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13News Now Vault: The closest race for Virginia governor was in 1989

Democrat Doug Wilder defeated Republican Marshall Coleman in one of the tightest elections in Virginia history.
Credit: 13News Now

NORFOLK, Va. — The year was 1989.

13News Now reporter Mike Gooding’s assignment was very similar to things he's had to tackle this November election.

It was the last time the race for Virginia Governor was an (almost) even split.

Both candidates, Democrat Doug Wilder and Republican Marshall Coleman poured money into television ads in what would end up being one of the tightest elections in Virginia history.

Wilder would go on to win and become the first Black governor in the United States. He won with 50.1% of the vote, to Coleman's 49.8%.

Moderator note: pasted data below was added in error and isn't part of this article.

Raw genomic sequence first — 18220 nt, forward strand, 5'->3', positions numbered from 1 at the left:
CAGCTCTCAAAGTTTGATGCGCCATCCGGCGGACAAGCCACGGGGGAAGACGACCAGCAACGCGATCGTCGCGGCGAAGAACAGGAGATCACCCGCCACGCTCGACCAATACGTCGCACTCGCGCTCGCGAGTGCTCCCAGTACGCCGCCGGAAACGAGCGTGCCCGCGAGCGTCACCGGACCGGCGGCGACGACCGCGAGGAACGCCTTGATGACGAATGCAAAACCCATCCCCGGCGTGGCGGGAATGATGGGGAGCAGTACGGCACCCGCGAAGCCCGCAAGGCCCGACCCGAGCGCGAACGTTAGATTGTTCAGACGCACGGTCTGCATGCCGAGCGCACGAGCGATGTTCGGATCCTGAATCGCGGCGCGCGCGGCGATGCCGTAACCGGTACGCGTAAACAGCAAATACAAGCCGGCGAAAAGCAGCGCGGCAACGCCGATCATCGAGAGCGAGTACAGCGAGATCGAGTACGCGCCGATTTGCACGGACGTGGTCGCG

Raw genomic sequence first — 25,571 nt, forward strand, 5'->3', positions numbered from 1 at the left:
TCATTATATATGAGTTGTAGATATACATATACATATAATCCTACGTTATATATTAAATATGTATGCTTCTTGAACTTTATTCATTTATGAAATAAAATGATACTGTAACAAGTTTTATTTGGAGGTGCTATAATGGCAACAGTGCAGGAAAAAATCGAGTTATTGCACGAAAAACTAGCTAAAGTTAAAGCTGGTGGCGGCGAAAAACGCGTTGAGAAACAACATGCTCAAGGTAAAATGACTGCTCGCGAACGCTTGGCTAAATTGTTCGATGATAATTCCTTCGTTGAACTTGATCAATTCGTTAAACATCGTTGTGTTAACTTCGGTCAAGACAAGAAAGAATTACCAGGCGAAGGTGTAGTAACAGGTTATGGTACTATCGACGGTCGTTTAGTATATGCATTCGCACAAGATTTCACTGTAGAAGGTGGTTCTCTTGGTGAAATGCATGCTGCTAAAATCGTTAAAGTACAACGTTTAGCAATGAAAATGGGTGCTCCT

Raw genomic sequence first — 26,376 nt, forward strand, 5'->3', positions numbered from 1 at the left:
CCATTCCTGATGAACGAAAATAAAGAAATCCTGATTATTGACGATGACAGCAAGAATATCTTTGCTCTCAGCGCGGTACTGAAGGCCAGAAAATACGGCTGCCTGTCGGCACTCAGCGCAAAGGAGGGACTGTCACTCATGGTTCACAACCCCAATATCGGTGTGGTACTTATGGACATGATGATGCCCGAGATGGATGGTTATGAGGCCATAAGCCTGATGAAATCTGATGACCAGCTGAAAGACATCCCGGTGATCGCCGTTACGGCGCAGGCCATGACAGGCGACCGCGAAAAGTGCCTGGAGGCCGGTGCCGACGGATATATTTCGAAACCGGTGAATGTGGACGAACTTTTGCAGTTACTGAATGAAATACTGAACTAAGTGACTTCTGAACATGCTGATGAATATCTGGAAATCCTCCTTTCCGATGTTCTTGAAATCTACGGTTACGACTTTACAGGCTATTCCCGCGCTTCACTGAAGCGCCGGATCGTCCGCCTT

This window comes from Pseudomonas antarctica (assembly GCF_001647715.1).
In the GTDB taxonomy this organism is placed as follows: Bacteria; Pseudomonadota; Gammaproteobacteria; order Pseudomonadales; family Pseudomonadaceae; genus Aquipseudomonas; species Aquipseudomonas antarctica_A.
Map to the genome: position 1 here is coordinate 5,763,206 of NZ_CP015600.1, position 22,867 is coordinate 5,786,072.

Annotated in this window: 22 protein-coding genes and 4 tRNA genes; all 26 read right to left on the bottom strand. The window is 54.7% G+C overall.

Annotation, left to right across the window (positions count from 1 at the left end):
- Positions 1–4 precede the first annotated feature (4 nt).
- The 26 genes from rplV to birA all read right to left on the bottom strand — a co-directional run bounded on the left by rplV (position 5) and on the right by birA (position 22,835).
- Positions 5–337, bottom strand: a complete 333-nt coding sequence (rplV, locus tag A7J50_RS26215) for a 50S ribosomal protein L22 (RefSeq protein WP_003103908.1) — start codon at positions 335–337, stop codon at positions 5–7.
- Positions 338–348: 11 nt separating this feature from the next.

The gubernatorial race came down to about 6,000 votes.

The 2021 race for governor could be just as close, but when it comes to the issues, Democrat Terry McAuliffe and Republican Glen Youngkin have a different approach than the candidates in the election of 1989.

Back then, taking a neutral approach was a popular strategy on most major issues, according to political experts at the time.

Today’s political landscape is a lot different, with both candidates for Virginia governor confronting issues head-on, from education to vaccines and abortion.

“I believe a woman should make a decision about her own reproductive rights,” said McAuliffe.

“I’m pro-life,” said Youngkin. “I’ve said it from the beginning of this campaign.”

We’ll know Tuesday just how tight the race really is, and if it will hold a new place in Virginia election history.